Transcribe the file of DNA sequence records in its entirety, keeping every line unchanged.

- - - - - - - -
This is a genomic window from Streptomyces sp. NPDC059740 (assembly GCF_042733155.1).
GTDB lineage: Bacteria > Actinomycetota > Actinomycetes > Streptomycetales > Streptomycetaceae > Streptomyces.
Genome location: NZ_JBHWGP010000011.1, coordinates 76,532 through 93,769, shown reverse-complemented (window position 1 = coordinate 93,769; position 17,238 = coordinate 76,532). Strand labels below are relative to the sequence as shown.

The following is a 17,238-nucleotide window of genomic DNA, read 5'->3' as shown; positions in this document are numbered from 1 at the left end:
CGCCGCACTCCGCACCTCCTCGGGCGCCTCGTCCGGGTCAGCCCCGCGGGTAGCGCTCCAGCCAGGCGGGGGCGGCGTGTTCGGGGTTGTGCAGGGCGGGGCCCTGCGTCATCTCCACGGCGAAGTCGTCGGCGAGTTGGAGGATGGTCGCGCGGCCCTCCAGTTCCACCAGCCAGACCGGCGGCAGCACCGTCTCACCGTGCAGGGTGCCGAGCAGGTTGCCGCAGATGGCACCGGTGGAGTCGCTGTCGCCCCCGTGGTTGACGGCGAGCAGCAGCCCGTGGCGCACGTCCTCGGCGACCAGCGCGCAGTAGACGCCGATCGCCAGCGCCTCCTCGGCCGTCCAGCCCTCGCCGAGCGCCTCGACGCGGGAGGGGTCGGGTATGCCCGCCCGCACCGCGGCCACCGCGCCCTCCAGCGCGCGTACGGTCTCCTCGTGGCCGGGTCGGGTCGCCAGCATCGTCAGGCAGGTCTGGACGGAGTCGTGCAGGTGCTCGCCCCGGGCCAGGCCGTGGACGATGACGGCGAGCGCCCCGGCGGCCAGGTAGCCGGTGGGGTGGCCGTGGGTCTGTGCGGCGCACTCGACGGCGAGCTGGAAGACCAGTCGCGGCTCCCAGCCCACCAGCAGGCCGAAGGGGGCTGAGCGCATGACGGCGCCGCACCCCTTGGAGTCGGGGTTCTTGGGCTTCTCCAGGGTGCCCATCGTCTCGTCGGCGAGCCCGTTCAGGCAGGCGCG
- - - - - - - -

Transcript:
This is a genomic window from Streptomyces sp. NPDC059740 (assembly GCF_042733155.1).
GTDB lineage: Bacteria > Actinomycetota > Actinomycetes > Streptomycetales > Streptomycetaceae > Streptomyces.
Genome location: NZ_JBHWGP010000011.1, coordinates 76,532 through 93,769, shown reverse-complemented (window position 1 = coordinate 93,769; position 17,238 = coordinate 76,532). Strand labels below are relative to the sequence as shown.

The following is a 17,238-nucleotide window of genomic DNA, read 5'->3' as shown; positions in this document are numbered from 1 at the left end:
CGCCGCACTCCGCACCTCCTCGGGCGCCTCGTCCGGGTCAGCCCCGCGGGTAGCGCTCCAGCCAGGCGGGGGCGGCGTGTTCGGGGTTGTGCAGGGCGGGGCCCTGCGTCATCTCCACGGCGAAGTCGTCGGCGAGTTGGAGGATGGTCGCGCGGCCCTCCAGTTCCACCAGCCAGACCGGCGGCAGCACCGTCTCACCGTGCAGGGTGCCGAGCAGGTTGCCGCAGATGGCACCGGTGGAGTCGCTGTCGCCCCCGTGGTTGACGGCGAGCAGCAGCCCGTGGCGCACGTCCTCGGCGACCAGCGCGCAGTAGACGCCGATCGCCAGCGCCTCCTCGGCCGTCCAGCCCTCGCCGAGCGCCTCGACGCGGGAGGGGTCGGGTATGCCCGCCCGCACCGCGGCCACCGCGCCCTCCAGCGCGCGTACGGTCTCCTCGTGGCCGGGTCGGGTCGCCAGCATCGTCAGGCAGGTCTGGACGGAGTCGTGCAGGTGCTCGCCCCGGGCCAGGCCGTGGACGATGACGGCGAGCGCCCCGGCGGCCAGGTAGCCGGTGGGGTGGCCGTGGGTCTGTGCGGCGCACTCGACGGCGAGCTGGAAGACCAGTCGCGGCTCCCAGCCCACCAGCAGGCCGAAGGGGGCTGAGCGCATGACGGCGCCGCACCCCTTGGAGTCGGGGTTCTTGGGCTTCTCCAGGGTGCCCATCGTCTCGTCGGCGAGCCCGTTCAGGCAGGCGCG